The changes to asylum seeker procedures redefine the reasons for detention, and this is something many, including Ms Sargentini have expressed concern about. According to Sargentini, the change will lead to an increase in asylum seekers being detained, as almost every asylum seeker will qualify for detention under the new law.

“The reasons why somebody could be locked up on return, is for instance, if you do not have enough money to sustain yourself. Well you name me an irregular migrant or an asylum seeker who has enough money to sustain themselves,” Sargentini says.

“If you entered the [European] Union irregularly, well that happens a lot as well, if you try to find asylum. If you do not have a home address, and if you do not have ID papers. Well those are four criteria, that a country could use to say ‘ it’s better that we lock you up in the process to return you. And tell me which irregular migrant or asylum seeker would not hit one of those criteria?” she asked.

When asked whether she thought it was likely that states would press the directive to this extent if changes were passed, Ms Sargentini said, “as you can see, take Hungary, it’s a horrible example but they actually detain everybody that enters Hungary to ask for asylum. So they lock them with the first request. “

“And the hotspot procedures in Italy and in Greece, that’s basically detaining people at the request for asylum. Now I’m not saying you should never detain somebody when they need to be returned, but you need to figure out what is most effective, and what is in line with fundamental rights, and this is clearly not,” she says.

Ms Sargentini is not the only one concerned that the changes will sacrifice human rights for arbitrary detention if the directive reforms pass; this is also a major worry for ECRE’s Claire Rimmer Quaid.

“This has quite a punitive approach to people who come with no documents, which is a large number of not only people who seek asylum, but undocumented migrants, by their very nature, don’t come with documents already in place,” she says.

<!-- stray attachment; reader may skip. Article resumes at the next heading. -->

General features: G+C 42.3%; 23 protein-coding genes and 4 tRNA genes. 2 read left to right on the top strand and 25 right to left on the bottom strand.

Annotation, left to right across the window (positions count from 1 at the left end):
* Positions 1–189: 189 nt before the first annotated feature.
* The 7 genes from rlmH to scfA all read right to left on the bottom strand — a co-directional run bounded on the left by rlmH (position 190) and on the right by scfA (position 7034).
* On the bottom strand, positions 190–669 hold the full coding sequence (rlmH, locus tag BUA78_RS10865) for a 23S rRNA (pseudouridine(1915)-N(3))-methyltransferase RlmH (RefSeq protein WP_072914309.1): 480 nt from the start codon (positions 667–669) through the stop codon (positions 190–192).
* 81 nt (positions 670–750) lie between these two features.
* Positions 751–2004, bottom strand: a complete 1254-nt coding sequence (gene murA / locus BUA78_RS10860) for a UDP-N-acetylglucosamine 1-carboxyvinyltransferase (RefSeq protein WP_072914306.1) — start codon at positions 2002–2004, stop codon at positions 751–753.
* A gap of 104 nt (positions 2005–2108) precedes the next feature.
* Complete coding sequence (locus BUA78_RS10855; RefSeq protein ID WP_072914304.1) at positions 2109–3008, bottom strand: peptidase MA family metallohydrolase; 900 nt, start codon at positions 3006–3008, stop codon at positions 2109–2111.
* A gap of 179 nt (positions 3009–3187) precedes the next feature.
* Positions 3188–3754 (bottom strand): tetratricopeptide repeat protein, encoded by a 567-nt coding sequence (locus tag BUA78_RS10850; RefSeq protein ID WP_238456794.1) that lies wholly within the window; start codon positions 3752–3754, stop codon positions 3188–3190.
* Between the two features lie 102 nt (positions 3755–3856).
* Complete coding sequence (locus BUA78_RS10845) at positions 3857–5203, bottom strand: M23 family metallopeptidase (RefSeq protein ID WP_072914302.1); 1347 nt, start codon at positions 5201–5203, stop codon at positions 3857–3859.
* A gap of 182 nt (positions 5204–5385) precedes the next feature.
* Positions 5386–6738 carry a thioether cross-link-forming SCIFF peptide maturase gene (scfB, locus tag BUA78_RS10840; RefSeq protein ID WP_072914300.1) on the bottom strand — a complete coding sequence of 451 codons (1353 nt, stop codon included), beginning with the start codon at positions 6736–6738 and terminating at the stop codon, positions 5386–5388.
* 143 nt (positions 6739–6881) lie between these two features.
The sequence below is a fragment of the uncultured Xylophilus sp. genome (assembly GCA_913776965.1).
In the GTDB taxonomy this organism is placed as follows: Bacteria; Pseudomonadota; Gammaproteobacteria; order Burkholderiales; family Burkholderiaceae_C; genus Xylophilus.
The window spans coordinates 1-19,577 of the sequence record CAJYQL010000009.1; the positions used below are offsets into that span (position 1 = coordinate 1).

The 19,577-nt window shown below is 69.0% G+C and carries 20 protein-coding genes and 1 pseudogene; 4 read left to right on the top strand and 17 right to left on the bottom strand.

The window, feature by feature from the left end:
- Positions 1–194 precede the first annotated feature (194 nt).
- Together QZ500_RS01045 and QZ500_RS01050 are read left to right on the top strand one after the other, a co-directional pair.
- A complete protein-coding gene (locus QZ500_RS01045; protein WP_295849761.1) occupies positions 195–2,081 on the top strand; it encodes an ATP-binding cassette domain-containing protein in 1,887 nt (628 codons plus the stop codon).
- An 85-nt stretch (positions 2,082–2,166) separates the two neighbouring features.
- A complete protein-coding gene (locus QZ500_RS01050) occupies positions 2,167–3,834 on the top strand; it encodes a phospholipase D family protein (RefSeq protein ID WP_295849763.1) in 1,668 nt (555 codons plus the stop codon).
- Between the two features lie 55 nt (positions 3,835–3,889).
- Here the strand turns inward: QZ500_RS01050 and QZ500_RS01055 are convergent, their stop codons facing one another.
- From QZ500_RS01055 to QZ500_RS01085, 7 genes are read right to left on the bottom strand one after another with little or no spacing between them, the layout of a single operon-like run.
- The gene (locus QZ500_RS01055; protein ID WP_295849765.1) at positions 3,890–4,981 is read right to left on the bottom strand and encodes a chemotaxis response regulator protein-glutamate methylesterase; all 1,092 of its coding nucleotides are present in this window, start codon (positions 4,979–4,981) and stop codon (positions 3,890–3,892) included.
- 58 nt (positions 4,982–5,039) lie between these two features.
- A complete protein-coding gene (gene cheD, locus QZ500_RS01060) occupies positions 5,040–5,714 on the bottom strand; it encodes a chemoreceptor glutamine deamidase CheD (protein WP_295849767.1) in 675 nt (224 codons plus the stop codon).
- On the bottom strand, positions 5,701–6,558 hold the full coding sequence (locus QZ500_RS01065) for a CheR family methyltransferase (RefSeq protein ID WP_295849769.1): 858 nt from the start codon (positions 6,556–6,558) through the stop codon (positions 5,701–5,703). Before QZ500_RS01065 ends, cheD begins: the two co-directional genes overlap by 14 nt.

“And that’s linked to the risk of absconding, which becomes a very broad ground for detention then, so it will significantly increase detention,” Claire says.

Sargentini and Rimmer say the proposed changes to the EU’s asylum seeker directives will lead to more detention, for longer periods of time, and less asylum seekers granted refugee status, as well as complications for appeals. With this proposal being put forward by the Commission, the Parliament has not yet had the chance to vote on the potential changes to the directive, or to propose their own changes to the directives.

With Elections imminent, will the European Parliament get the chance to vote on these proposed changes?

Some at the European Commission believe the parliament is delaying this vote purposefully, so that the proposed changes are lost when the new European government takes charge after next years May elections. Judith Sargentini, who is staunchly against these proposed changes, remains confident that the parliament will be able to vote on the directives before the elections.

“I’m in charge of the timetable, and I’m aiming for a vote in [European] parliament. Of course it is realistically possible,” she says.

With the European Parliament set to vote on these asylum seeker proposals, it remains to be seen whether border protection will trump human rights.